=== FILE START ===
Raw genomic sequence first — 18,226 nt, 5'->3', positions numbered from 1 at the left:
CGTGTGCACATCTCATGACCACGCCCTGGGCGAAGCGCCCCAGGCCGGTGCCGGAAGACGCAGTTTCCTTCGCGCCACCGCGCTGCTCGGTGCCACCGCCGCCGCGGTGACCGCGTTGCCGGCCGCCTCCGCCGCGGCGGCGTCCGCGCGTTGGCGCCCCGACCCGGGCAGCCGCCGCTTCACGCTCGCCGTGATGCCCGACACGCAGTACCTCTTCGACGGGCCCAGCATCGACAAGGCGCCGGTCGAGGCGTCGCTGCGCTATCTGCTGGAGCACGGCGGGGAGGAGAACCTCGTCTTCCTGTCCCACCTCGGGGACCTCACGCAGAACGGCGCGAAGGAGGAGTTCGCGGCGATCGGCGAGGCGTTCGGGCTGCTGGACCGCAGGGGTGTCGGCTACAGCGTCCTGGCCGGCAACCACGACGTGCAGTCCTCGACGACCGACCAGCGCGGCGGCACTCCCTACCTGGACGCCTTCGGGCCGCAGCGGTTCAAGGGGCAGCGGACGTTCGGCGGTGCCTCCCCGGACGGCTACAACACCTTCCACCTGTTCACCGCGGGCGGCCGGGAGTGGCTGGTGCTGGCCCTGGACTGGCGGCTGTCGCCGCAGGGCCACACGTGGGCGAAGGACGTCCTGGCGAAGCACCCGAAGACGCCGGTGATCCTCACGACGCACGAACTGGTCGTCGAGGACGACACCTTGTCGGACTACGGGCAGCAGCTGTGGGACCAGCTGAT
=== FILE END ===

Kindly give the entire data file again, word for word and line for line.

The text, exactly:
Raw genomic sequence first — 18,226 nt, 5'->3', positions numbered from 1 at the left:
CGTGTGCACATCTCATGACCACGCCCTGGGCGAAGCGCCCCAGGCCGGTGCCGGAAGACGCAGTTTCCTTCGCGCCACCGCGCTGCTCGGTGCCACCGCCGCCGCGGTGACCGCGTTGCCGGCCGCCTCCGCCGCGGCGGCGTCCGCGCGTTGGCGCCCCGACCCGGGCAGCCGCCGCTTCACGCTCGCCGTGATGCCCGACACGCAGTACCTCTTCGACGGGCCCAGCATCGACAAGGCGCCGGTCGAGGCGTCGCTGCGCTATCTGCTGGAGCACGGCGGGGAGGAGAACCTCGTCTTCCTGTCCCACCTCGGGGACCTCACGCAGAACGGCGCGAAGGAGGAGTTCGCGGCGATCGGCGAGGCGTTCGGGCTGCTGGACCGCAGGGGTGTCGGCTACAGCGTCCTGGCCGGCAACCACGACGTGCAGTCCTCGACGACCGACCAGCGCGGCGGCACTCCCTACCTGGACGCCTTCGGGCCGCAGCGGTTCAAGGGGCAGCGGACGTTCGGCGGTGCCTCCCCGGACGGCTACAACACCTTCCACCTGTTCACCGCGGGCGGCCGGGAGTGGCTGGTGCTGGCCCTGGACTGGCGGCTGTCGCCGCAGGGCCACACGTGGGCGAAGGACGTCCTGGCGAAGCACCCGAAGACGCCGGTGATCCTCACGACGCACGAACTGGTCGTCGAGGACGACACCTTGTCGGACTACGGGCAGCAGCTGTGGGACCAGCTGAT